Friday, March 18, 2011

Friday Draft: Finally the Sun

63º ~  whoo hoo, that's 63º at 8:30 a.m., a beautiful breeze coming in through all the windows, clear skies, and most of the trees beginning to leaf, the tiny leaf buds now distinct against the sky, cats & humans happy

It's a good day at the desk of the Kangaroo, Dear Readers.  As many of you know, last week's draft was derailed by the common cold.  However, I did get the title down last week and scribbled a few ideas.  I've had that title, "Fairy Tale for Girls Fooled by the Sun," in the back of my head all week, and last night before bed, I scribbled down a few more lines.  This morning I woke earlier than usual and I was so excited to get to the desk and my journal.  I started off with my lines from last week:

Once there was a girl who lived
in a land where the sun rose
and set in long increments.

Here's the deal.  In Iowa, I had a long-distance horizon, which meant great viewing of sunrises and sunsets.  Almost everywhere else that I've lived since then my view of the horizon has been foreshortened and the sunrise/set obscured by either trees, trees, trees or mountains, mountains, mountains (and trees).  There is a real difference between a slow sunrise/sunset and one that pops up out of nowhere, or at least that's how it feels to me.

In any case, back to the poem.  I started off with the lines above (and they remain the opening lines with a few tweaks), and I went on my merry way.  For some reason, the poem gravitated toward quatrains with lines of about 4 stresses, give or take.  What I want to say is that I drafted a page and a half of quatrains, but after about a third of those it all felt forced and far too narrative for my taste.  So, I took a deep breath and highlighted only the first three stanzas, copying them into a new document.  While I'd spent time and energy on the stanzas I didn't keep, that wasn't wasted.  I learned which way not to go.  Also, when I started the poem, I didn't have a clear sense of how the girl was going to be fooled by the sun, of what her transformation was going to look like.  That first attempt didn't work out, but it somehow sparked the answer.

Once I started over, I did so with a more focused intent on combining lyric and narrative.  Also, without my really thinking about it, my reading of the Grimm tales seemed to work through the poem.  (Ooooo, last night an evil stepmother got put in a vat of boiling oil and question is did the snakes fry too?)  While I'm uneasy about personifying natural things like the sun, I did so, a bit.  So the sun takes an interest in the girl and sends a cardinal to her with a message.  In the Grimm tales, it's usually a raven, but since my tales are set in the upper Midwest, and this one in winter, the cardinal seemed more natural I'm guessing, as I didn't once consider the raven.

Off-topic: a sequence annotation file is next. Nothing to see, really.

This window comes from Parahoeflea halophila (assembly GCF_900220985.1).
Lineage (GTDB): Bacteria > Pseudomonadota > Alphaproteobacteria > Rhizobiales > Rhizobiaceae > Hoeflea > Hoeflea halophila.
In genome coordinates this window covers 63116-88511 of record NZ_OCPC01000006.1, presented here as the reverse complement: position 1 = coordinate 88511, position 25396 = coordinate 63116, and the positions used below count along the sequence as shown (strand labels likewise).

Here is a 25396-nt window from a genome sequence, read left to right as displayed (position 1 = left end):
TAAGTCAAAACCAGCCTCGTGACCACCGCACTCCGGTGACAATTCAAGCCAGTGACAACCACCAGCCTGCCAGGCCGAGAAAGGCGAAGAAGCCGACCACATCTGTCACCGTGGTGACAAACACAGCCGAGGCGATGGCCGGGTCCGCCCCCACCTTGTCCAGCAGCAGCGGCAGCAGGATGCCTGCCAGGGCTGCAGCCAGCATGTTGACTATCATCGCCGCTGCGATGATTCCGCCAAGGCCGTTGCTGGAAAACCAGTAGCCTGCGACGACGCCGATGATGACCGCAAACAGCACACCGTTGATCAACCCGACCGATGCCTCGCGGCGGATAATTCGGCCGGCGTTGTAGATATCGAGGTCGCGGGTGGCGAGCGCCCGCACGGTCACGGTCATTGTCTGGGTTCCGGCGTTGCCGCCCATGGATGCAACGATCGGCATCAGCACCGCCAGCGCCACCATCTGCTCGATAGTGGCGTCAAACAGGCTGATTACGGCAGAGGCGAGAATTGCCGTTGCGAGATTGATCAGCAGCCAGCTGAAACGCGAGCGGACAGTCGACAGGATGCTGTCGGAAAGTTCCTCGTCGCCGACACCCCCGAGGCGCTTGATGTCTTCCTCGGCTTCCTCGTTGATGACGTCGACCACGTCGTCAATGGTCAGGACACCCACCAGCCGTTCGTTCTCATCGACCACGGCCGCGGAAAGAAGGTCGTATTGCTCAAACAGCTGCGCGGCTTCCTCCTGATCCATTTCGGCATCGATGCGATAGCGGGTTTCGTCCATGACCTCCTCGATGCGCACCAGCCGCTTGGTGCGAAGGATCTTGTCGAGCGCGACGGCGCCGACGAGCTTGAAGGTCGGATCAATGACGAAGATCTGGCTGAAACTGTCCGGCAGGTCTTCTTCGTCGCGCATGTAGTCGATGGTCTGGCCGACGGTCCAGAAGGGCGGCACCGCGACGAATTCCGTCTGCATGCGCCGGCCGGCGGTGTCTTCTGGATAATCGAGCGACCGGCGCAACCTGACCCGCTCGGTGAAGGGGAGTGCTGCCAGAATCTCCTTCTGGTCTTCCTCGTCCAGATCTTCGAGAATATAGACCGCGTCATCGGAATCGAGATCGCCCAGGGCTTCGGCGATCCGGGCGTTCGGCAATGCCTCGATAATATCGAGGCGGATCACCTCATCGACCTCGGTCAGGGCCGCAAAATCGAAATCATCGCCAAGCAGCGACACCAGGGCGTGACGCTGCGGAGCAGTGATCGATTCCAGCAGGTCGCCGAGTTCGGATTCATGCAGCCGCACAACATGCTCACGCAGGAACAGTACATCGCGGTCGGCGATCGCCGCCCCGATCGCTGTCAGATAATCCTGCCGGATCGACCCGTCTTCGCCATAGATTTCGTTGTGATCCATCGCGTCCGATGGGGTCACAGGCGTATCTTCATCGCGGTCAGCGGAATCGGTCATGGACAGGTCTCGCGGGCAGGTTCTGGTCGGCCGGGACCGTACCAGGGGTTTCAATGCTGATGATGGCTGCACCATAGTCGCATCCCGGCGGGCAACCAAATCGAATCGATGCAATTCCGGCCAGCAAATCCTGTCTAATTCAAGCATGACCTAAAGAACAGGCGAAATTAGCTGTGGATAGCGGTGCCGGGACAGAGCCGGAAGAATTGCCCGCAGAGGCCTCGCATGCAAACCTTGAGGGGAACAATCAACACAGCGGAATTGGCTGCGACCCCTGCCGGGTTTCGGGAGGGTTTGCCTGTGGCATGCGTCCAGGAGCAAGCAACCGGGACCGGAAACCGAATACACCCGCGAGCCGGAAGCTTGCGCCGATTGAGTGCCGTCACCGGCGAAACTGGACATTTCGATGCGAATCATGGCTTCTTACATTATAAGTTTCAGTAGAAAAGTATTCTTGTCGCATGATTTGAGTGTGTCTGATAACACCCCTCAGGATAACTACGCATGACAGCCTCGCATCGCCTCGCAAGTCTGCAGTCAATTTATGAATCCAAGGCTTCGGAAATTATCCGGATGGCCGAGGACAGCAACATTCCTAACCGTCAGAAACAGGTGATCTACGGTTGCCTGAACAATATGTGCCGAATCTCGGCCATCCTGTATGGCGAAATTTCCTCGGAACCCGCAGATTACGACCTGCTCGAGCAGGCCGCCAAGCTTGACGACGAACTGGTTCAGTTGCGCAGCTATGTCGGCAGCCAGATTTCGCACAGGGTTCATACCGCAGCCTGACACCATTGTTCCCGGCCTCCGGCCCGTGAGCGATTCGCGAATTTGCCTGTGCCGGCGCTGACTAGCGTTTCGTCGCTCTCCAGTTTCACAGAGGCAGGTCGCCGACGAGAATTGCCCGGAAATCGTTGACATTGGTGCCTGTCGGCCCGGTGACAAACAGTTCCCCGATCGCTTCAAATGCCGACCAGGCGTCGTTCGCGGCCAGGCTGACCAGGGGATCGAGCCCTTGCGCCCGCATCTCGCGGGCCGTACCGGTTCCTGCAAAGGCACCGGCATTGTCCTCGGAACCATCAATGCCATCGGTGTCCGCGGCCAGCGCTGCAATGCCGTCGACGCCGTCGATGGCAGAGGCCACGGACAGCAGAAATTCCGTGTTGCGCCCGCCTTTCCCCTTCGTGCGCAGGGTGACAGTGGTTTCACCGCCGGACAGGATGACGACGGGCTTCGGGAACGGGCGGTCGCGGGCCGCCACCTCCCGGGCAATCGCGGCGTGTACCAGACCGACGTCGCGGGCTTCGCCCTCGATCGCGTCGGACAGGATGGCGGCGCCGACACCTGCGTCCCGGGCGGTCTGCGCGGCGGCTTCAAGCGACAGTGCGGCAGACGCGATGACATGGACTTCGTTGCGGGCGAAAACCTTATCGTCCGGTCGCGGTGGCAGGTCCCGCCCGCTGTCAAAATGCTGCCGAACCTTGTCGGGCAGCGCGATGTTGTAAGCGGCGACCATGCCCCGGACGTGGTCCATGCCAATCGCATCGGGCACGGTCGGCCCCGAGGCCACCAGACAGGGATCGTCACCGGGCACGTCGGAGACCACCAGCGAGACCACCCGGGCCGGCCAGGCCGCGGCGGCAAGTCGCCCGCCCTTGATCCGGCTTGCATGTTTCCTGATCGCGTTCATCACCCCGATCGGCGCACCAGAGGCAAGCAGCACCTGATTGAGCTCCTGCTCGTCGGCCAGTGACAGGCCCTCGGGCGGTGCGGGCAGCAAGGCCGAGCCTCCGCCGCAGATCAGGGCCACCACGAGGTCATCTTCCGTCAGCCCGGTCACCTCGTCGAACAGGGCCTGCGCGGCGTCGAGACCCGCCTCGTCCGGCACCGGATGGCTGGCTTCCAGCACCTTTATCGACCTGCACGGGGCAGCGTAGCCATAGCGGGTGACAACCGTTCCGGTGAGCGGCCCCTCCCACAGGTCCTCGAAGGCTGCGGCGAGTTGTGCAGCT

In my past Fairy Tale/Cautionary Tale/Haunting Tale poems, the girl has been transformed by fire, water, blizzard, tornado, &etc.  This time, she is consumed by the sun.  While I'm feeling a bit uncertain about the whole poem, I think that will remain. 

This is exactly the image I had in my head as I wrote.  Honestly, if you remove the power lines, this could have been taken from my view of the sunset as a child.  Check out this website for more awesome Iowa photos.
Oh, and two weeks ago, I talked about the challenge, to me, of writing longer short poems (not true long poems).  This one is officially 1 and 1/2 pages: 15 quatrains.  Woah, that's 60 lines by my calculation, twice and three times my normal poem length.  Perhaps I feel a bit uncertain b/c I'm not used to the length and I worry about keeping the reader's interest and keeping the language sharp and the sounds cohesive.  Because this is narrative, I had to repeat some words a bit: girl, sun, etc.  For some reason, I don't like doing this.  It may go back to a Form & Theory of the Novel class where I learned that Flaubert would go over his pages and circle repetitions and look for other phrases.  Or I could be making that up.  Somebody comment if you know for sure.

One last thing:  somewhere this past week I added a new type of tale for my Midwest girl:  The Legend of...  Perhaps that will be next week, and oh, next week is Spring Break!  Woo Hoo!


Tawnysha Greene said...

Glad you are feeling better and the writing is coming along well! Enjoy your Spring Break!

Sandy Longhorn said...

Thanks, Tawnysha. Hope you feel better soon! Sorry it made it's way to you all the way over there in TN!

Kathleen said...

Yay for the sun and poem drafts, and legends! We had the sun here yesterday, and have a darker sky here today. Nice temps.

Sandy Longhorn said...

Glad your temps are warming up, Kathleen. Thanks for stopping by!

Molly said...

"While I'd spent time and energy on the stanzas I didn't keep, that wasn't wasted. I learned which way not to go."

I'm pinning this above my writing desk.

I know exactly what you mean about the slow sunset..... although in my own landscape they were over water, not fields.

Sandy Longhorn said...

Oh, Molly, glad you found that comment helpful. And thanks for understanding the sunsets.

Nancy Devine said...

my horizon is huge here in north dakota, something that never ceases to amaze me.

Sandy Longhorn said...

Nancy, while I'm not envious of the winter weather, I am envious of your horizon & sky!